Political Positions of 1912


Kate Bortner

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Here's my uninformed question of the day:
I'm knee-deep in Senan's Irish Aboard and I've come across a title (I think) that I don't understand. What is an "Orangemen" and what was the "Rome Rule" that was passed in April 1912?? And maybe knowing what Rome Rule is would answer this question, but why was it suspended during WW1? Senan is wonderful about explaining things in this tome, but he gives no indication of what this is so, I'm sure it is something that I SHOULD know as common knowledge. Eeeek, the Ugly American raises her uninformed head, again!
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Inger Sheil

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G'day Kate -

Not a silly question at all, and one that's seminal to understanding Irish politics in the pre and post WWI period.

An 'Orangeman,' briefly, is an Irish protestant Loyalist (i.e. Loyal to the English state) who derives the name from William of Orange...how William gets into this is one of the longer, more convoluted questions and refighting the Battle of the Boyne would be potentially controversial, but essentially the battle, fought on 1 July 1690, cemented British rule in Ireland up until the 20th Century. The Orange Order is a secret society based on the Masonic model.

Ireland by 1900 (and long before, as the recurrent uprisings and rebellions such as 1798 demonstrate) was divided into Nationalists - symbolised by the colour green - and Loyalists who were embodied in the traditions of the Orangemen. Both sides had societies, some public and others secret, such Orange societies (Lodges etc) on the Loyalist side. The groups devolved generally - but not exclusively - along Catholic/Nationalist and Protestant/Loyalist lines. There are ugly, confrontational traditions that exist in the North of Ireland to this day - the marching season with its triumphalist parades that breed sectarian violence, the middle-aged 'Apprentice Boys' etc.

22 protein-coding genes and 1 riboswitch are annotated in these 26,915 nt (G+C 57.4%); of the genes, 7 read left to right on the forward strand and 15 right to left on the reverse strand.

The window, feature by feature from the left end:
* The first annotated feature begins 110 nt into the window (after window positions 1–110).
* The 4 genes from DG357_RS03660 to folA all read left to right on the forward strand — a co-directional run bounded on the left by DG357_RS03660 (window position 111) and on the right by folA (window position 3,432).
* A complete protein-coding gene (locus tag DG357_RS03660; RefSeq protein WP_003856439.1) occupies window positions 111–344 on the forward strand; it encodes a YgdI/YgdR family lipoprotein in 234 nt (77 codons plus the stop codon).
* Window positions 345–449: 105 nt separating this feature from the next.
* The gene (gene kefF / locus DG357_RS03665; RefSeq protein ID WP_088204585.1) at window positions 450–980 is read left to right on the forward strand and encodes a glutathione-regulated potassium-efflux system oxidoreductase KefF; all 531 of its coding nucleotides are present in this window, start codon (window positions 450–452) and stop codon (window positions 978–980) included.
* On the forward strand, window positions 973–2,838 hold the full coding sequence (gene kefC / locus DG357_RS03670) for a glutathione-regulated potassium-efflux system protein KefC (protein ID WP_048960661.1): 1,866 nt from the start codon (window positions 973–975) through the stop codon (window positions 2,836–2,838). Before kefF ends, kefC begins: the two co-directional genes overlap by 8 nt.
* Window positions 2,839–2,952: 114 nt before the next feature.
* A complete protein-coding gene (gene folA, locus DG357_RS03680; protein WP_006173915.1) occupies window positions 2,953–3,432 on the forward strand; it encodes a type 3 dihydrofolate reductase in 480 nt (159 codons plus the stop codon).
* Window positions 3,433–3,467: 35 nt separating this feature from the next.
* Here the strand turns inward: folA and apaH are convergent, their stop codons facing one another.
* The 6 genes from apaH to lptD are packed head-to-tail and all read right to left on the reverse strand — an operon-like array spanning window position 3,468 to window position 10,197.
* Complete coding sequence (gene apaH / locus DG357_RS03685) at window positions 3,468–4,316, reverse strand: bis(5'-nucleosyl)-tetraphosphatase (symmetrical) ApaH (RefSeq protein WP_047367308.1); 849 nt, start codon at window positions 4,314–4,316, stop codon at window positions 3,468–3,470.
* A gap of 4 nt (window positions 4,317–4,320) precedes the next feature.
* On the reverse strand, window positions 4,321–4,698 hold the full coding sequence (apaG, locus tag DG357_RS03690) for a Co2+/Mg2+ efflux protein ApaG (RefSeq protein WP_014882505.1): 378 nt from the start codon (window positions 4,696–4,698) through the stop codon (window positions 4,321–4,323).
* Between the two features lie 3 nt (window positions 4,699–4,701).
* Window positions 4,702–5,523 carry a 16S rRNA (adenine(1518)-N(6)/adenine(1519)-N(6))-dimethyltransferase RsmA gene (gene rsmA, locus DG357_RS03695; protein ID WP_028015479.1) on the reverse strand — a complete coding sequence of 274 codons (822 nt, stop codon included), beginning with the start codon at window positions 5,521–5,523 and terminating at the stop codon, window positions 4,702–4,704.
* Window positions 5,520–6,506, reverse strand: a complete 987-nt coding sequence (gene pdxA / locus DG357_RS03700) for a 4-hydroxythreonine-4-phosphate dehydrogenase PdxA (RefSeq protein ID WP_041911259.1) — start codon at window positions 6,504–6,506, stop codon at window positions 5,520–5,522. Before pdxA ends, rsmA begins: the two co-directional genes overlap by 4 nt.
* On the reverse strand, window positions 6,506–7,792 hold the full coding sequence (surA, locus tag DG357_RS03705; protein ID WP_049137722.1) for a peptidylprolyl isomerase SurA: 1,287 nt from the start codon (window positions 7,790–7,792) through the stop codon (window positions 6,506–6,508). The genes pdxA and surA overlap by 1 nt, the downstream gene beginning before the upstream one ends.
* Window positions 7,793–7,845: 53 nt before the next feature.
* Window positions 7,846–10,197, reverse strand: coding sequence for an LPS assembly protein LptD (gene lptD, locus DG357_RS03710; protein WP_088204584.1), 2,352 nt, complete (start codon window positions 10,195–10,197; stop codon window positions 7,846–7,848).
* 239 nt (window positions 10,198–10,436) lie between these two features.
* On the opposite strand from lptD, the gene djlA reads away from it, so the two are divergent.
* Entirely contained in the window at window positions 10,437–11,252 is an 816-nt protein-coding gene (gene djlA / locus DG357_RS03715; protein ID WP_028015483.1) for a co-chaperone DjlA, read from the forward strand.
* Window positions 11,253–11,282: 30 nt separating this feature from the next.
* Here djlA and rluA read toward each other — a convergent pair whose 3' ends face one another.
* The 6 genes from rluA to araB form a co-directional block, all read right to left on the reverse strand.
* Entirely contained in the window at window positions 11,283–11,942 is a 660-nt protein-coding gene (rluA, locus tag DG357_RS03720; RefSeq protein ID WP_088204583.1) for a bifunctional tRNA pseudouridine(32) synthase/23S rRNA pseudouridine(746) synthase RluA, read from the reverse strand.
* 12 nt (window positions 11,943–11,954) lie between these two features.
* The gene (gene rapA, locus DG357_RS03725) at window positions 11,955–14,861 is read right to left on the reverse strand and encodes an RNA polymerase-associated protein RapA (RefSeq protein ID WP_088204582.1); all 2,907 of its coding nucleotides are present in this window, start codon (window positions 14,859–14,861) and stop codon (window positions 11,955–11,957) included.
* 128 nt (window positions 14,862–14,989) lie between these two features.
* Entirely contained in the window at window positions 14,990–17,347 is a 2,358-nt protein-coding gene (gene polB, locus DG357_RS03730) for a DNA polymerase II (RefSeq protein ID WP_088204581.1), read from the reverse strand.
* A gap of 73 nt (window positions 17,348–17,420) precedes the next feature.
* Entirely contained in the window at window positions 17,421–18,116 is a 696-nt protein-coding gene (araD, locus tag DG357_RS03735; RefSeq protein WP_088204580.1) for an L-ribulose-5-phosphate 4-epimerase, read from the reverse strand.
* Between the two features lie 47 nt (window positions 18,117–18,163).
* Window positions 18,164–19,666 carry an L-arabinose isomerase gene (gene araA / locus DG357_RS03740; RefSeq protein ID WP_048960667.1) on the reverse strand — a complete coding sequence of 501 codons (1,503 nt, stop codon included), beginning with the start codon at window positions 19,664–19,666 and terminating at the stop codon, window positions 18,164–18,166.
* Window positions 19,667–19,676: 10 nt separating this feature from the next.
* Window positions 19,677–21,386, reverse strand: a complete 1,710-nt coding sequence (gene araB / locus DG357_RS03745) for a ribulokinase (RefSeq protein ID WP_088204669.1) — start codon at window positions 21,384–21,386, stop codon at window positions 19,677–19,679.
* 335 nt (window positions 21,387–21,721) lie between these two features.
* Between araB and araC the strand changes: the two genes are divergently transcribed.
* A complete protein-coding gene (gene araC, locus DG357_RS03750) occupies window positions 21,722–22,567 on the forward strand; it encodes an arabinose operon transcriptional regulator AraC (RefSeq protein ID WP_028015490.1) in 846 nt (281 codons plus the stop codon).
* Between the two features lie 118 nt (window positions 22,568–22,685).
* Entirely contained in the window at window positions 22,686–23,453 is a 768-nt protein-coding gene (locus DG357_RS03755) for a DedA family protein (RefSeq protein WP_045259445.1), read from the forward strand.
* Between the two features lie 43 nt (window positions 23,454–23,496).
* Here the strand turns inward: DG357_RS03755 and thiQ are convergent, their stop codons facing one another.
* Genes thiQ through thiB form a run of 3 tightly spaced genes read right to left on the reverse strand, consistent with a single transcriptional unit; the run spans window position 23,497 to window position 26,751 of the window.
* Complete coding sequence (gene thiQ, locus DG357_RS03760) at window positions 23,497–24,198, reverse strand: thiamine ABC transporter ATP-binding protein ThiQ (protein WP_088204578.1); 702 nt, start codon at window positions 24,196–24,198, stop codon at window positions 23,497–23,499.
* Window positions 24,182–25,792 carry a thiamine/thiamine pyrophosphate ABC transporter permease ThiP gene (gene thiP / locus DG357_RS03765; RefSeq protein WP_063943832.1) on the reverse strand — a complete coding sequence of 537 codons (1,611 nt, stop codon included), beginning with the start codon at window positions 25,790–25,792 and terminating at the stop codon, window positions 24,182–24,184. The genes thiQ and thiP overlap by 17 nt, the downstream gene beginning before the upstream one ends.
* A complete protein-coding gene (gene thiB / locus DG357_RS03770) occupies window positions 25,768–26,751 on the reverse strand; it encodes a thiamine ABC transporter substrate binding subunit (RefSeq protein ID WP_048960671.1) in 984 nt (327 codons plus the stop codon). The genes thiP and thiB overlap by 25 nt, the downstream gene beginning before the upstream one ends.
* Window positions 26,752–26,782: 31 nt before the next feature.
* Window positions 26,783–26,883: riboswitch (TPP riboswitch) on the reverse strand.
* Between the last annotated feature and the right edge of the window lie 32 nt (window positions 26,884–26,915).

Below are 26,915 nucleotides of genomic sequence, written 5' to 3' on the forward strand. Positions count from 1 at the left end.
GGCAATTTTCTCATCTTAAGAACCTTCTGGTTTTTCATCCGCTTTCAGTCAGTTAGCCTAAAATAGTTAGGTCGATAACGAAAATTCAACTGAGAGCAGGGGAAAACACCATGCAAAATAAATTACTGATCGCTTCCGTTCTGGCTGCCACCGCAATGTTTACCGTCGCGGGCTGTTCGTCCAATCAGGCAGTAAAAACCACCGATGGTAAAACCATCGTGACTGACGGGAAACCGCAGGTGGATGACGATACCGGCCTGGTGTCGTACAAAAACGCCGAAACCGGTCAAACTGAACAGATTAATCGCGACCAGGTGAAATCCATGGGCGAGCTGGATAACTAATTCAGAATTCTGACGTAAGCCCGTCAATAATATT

Home Rule had long been a burning issue for Ireland and Irish politicians. The great Parnell, the 'Uncrowned King of Ireland,' had almost secured it in the previous century but was brought down by what Kenneth Griffith appropriately called 'bigoted moralists'. By 1912 the Liberals had managed to put it on the agenda again, and it seemed indeed it was imminent.

'Rome Rule' was the term used by the Protestant minority to describe 'Home Rule', as it was held that the Catholic church would be politically dominant under a home rule government. While the Roman Catholic Church certainly did hold a tremendous influence in Ireland, it should be remembered that some of the greatest of Irish patriots - men such as Wolfe Tone and Parnell - were Protestants.

Unfortunately for Anglo-Irish relations, the transition to Home Rule was suspended at the outbreak of war. It should be remembered that the concept was resisted furiously by the Protestant elite of Northern Ireland (although not by all - Lord Pirrie was a pro-Home Ruler), and they had already formed a private army, the 'Ulster Volunteers' - the British government turned a blind eye as this group began arming themselves. The Irish Nationalists in retaliation formed the 'Irish Volunteers', who were actively supressed. As an example of the different treatment meted out to these groups, at the outbreak of war the Ulster Volunteers were permitted to reform in their own combat regiments for the front, whereas the Irish Volunteers were dispersed. Many Irish Nationalists volunteered to fight for England on the battlefields of Flanders, hoping that they might win the respect and ultimately support of their comrades in arms. In addition, they hoped that as Britain was supposedly defending the right of Belgium against the Germans even marching across her, it was to be hoped that they would respect the right of Ireland to self government.

By 1916 they were disillusioned, hence the Easter Rising. This revolt was initially a dismal failure - the citizenry didn't side with the rebels, the rising was crushed and the leaders were shot. The shootings, however, finally swayed popular opinion behind the cause that men like Pearse, Connolly (who was so badly injured he had to be shot tied to a chair) and Clarke died for.